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An Indiana woman who struck and killed three siblings as they were trying to board their school bus last year has been sentenced to four years in prison.
Alyssa Shepherd, 25, called the sentencing the “hardest day of my life” as emotions ran high in the courtroom Wednesday, local station WSBT reports.
Shepherd struck and killed 9-year-old Alivia Stahl and her 6-year-old twin half-brothers Xzavier and Mason Ingle in the early morning hours of Oct. 30, 2018 as the siblings were crossing the road to board their school bus. A fourth child, 11-year-old Maverik Lowe was also injured, but survived.
Shepherd, a mother of two herself, plowed into the children despite the fact that the bus' lights were flashing and the stop arm was activated, according to The South Bend Tribune.
She was convicted in October of three counts of reckless homicide, one count of criminal recklessness resulting in serious bodily injury and one count of passing a school bus causing injury.
After her prison sentence is complete, Shepherd will have to complete three years of house arrest and another three years of probation.
Her driver’s license was suspended for 10 years.
The victims’ family had argued for Shepherd to receive the maximum sentence of 21-and-a-half years behind bars for taking away the siblings' lives.
“Everyone here has been talking about Christianity and praying, but you didn’t pray for my kids right there at the scene,” the children's mother Brittany Ingle said in court, according to Ink Free News of Kosciusko County. “It sounds like you’re a great mom, and that’s great. You get to see your kids. You still get to talk to them. My life? My life is f---ing ruined. I forever have to go to a f---ing gravestone.”
Ingle went on to say that although she doesn’t hate Shepherd, she did hate what she did.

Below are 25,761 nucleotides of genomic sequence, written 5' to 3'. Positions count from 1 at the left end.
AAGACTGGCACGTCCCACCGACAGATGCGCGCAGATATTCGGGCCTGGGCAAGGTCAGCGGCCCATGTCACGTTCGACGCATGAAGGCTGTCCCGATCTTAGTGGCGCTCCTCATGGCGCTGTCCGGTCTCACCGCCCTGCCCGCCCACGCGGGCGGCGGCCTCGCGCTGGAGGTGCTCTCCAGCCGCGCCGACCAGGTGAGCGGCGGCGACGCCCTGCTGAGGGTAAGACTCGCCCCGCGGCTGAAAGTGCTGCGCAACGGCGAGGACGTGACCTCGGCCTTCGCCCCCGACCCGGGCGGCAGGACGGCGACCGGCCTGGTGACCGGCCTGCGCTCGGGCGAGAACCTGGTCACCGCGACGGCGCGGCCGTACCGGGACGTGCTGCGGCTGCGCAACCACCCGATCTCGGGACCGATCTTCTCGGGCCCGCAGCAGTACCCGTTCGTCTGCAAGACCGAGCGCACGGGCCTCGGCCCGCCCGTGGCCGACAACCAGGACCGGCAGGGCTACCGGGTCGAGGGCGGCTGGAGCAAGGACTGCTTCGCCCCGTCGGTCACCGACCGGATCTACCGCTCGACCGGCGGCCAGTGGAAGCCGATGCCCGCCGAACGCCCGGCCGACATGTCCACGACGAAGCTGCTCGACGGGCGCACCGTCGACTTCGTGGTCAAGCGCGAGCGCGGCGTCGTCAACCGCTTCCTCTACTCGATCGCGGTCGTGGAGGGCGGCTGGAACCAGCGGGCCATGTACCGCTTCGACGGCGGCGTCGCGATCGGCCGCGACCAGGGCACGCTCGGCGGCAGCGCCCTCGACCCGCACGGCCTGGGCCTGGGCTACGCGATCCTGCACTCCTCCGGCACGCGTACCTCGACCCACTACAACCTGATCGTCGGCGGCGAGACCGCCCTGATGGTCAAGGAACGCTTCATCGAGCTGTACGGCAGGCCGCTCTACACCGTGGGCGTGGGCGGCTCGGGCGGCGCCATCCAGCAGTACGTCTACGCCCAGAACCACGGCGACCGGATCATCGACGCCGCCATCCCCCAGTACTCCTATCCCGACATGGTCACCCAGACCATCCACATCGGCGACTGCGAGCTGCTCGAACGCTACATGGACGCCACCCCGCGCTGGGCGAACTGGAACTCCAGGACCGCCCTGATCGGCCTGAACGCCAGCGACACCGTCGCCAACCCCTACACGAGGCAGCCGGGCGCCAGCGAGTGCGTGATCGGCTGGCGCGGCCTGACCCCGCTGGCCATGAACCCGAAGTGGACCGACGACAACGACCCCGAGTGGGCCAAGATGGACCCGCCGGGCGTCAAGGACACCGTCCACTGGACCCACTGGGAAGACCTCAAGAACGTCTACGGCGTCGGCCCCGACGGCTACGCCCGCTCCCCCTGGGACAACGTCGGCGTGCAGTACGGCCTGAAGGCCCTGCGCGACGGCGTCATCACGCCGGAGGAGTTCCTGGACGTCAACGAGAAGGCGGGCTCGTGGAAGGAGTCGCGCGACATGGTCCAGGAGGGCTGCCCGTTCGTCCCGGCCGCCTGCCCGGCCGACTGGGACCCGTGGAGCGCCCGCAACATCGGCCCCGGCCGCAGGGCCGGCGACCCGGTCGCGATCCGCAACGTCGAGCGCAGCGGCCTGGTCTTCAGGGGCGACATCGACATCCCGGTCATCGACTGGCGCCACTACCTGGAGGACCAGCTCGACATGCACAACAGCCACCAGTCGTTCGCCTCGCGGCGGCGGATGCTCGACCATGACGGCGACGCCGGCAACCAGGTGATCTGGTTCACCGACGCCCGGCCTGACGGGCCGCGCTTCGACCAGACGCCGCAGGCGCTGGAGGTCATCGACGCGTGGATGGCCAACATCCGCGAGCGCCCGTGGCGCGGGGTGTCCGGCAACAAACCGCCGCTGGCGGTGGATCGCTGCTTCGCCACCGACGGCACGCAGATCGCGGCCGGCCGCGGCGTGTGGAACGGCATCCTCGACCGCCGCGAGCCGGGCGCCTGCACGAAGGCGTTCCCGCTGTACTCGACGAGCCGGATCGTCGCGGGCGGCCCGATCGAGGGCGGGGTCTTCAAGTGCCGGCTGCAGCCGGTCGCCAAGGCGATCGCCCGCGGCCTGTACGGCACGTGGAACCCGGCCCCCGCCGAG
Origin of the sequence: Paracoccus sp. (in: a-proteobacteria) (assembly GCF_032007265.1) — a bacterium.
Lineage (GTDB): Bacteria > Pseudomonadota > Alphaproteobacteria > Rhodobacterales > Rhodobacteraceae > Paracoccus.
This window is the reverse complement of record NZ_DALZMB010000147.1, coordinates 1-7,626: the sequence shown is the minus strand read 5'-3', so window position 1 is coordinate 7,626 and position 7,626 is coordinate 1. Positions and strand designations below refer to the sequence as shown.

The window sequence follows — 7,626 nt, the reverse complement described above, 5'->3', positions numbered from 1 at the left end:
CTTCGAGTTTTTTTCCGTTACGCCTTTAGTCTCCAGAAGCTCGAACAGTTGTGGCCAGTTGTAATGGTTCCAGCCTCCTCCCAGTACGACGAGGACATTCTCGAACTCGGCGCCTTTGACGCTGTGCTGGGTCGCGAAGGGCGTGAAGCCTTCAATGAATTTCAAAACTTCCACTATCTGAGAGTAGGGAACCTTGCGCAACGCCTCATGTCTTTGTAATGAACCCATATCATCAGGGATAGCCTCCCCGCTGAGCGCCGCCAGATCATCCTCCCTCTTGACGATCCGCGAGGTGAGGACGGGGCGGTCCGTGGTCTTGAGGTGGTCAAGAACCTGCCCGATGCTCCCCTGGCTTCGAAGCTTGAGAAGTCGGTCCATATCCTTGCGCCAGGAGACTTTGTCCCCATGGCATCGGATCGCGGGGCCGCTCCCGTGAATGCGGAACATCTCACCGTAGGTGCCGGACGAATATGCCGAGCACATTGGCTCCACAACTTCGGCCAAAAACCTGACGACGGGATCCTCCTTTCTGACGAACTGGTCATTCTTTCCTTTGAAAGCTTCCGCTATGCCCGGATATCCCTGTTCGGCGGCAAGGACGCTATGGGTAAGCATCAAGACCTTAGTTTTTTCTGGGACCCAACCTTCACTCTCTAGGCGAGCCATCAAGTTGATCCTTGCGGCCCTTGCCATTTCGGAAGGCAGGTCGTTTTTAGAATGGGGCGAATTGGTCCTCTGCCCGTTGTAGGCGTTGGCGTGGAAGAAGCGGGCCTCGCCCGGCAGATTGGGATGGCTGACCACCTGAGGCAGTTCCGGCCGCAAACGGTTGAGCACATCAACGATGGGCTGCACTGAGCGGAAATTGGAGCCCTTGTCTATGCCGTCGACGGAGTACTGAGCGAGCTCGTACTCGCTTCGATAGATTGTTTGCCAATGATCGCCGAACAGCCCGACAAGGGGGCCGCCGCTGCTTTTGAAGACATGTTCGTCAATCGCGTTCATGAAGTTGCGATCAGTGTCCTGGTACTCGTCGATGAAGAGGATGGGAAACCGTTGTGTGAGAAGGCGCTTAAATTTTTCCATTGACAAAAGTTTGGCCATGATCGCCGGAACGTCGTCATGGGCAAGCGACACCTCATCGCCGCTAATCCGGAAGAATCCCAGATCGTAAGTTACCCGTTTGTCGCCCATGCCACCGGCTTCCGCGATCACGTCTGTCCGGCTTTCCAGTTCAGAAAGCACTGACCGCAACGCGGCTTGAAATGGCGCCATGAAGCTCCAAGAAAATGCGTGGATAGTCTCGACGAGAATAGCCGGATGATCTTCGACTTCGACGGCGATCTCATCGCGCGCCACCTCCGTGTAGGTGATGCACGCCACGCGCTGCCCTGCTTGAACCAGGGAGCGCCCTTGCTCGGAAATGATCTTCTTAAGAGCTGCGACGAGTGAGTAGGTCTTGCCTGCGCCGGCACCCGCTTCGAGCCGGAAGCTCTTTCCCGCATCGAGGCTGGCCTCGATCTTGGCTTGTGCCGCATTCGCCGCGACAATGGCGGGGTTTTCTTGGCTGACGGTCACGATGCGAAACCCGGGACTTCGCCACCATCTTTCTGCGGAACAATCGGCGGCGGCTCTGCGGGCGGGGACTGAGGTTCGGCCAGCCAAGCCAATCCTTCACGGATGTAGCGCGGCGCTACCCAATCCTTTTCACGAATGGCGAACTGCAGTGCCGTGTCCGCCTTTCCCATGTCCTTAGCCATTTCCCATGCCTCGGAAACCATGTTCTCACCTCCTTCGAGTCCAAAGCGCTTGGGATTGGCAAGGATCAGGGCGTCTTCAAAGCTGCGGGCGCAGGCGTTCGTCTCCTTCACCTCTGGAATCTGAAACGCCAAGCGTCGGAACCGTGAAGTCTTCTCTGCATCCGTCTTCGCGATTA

Ingle herself would end up behind bars after lunging at Shepherd during the proceedings. She allegedly struck Shepherd “either with her hand or elbow in the face or head area,” Fulton County Prosecutor Michael Marrs told The South Bend Tribune.
She was led away in handcuffs and is facing a misdemeanor battery charge.
Alivia’s father, Michael Stahl, also delivered a victim impact statement, calling his slain daughter his “rock.”
“She cared about people that she didn’t even know,” he said, according to Ink Free News. “My dad has been incarcerated for my entire life. So I understand this. And you know, I feel horrible for your children and your parents. But for you? I don’t feel much of anything. If someone commits murder, we strongly hold them accountable. My daughter was 9.”
Shane Ingle, the father of the twins killed, said his boys had made him want to be a better person.
“If I want to feel close to my kids, I have to go to a cemetery,” he said.
Shepherd’s defense attorney had argued that the 25-year-old should receive a suspended sentence that would have avoided any time behind bars.
Shepherd’s husband, Neil Shepherd, told the judge that having his wife in prison would be a hardship for the family.
He described his wife as a hard worker, who always put others first.
“I really wish I could trade places with her,” he said of his wife. “I see her break daily and try to comfort her every single night.”
Shepherd also tearfully addressed the court herself, apologizing for her actions that fatal day.
“This day will forever affect me,” she said, according to Ink Free News. “My heart breaks for the lives that were lost. Every day, my heart breaks for the families. I am sorry. No apology can take that pain away.”
After the sentencing, Shepherd was transported to the Fulton County Jail.
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